The world’s highest-ranking diplomats are meeting in Paris this week to complete the final version of a new UN agreement on climate change.
They are working on a 48-page draft resolution, prepared during the first week of the talks by lower-ranking climate ministers. One of the questions they’ll take up during the week to come: Should the world’s nations attempt to limit climatic warming to 1.5 degrees Celsius, instead of the previously agreed-upon 2 degrees?
1.5 degrees has become one of the most surprising stories of Paris. Many observers expected the international community to drop the two-degree target at the Paris talks due to its scientific impracticability. Instead, thanks to climate activists and sustained diplomacy from the countries most vulnerable to sea-level rise, it might settle on an even more ambitious target. The United States and China have both signaled tentative support for 1.5, despite Saudi Arabian and Indian opposition.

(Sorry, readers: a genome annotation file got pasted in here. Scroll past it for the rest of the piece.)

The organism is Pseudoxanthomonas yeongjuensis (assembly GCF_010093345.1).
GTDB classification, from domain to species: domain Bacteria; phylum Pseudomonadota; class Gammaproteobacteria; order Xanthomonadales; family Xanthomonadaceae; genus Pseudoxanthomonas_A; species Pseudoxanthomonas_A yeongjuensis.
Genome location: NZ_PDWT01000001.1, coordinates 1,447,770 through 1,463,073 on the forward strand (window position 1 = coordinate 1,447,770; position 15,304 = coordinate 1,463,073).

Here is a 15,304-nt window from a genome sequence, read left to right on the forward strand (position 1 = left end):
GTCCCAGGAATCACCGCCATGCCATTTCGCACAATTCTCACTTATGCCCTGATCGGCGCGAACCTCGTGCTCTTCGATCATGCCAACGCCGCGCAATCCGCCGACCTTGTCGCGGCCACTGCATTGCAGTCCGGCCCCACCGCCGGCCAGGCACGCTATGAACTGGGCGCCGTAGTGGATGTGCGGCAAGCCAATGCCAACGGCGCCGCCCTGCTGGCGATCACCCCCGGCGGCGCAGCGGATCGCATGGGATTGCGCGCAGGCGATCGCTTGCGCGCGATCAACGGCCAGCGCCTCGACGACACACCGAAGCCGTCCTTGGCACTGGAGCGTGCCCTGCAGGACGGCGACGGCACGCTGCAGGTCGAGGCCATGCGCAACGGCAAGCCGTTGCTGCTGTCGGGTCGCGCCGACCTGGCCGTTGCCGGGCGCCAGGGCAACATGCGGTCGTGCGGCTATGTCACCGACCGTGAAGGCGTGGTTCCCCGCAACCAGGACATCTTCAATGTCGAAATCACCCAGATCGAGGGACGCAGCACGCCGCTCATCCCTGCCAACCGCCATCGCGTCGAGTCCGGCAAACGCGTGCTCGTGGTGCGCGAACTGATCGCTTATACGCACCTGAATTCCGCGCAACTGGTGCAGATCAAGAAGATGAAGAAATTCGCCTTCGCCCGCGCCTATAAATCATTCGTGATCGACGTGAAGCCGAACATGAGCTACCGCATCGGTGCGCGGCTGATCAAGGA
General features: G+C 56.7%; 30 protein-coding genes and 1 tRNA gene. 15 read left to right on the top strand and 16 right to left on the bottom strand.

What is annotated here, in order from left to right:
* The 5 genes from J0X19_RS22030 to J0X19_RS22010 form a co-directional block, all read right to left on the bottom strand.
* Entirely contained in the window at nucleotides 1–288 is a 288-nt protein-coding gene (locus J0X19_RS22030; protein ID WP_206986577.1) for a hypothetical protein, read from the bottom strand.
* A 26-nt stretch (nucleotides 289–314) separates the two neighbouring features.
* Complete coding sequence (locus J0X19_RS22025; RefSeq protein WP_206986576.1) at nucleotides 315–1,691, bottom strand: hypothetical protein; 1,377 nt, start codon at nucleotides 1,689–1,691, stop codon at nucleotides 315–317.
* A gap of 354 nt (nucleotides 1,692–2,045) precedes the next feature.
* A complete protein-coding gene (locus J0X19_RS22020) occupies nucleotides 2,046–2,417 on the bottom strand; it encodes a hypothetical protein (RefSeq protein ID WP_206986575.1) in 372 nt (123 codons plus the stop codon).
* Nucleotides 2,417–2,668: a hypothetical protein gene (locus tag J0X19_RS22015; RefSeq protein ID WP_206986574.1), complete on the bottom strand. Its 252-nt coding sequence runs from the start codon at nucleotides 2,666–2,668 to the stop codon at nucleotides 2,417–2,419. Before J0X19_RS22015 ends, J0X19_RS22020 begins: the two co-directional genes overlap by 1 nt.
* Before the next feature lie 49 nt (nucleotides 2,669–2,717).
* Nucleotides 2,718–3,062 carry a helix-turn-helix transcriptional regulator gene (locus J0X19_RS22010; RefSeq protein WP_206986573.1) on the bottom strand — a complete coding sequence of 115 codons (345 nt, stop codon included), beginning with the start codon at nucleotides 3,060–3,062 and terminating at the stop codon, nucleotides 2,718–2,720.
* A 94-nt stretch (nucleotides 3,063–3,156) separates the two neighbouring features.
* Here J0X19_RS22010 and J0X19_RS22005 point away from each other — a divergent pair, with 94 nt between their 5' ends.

Yet actually achieving 1.5 degrees will be extraordinarily difficult. Speaking to The Atlantic Monday morning from Paris, President Obama’s top science advisor said that it will be an near impossible target to meet.
“The basic answer is the lower the better, but it will be a big challenge to stay under two [degrees]. And 1.5, I would say most technical experts would dispute that 1.5 is attainable,” said John Holdren, the assistant to the president for science and technology. Holdren, a plasma physicist and aerospace engineer by training, also directs the White House Office of Science and Technology Policy.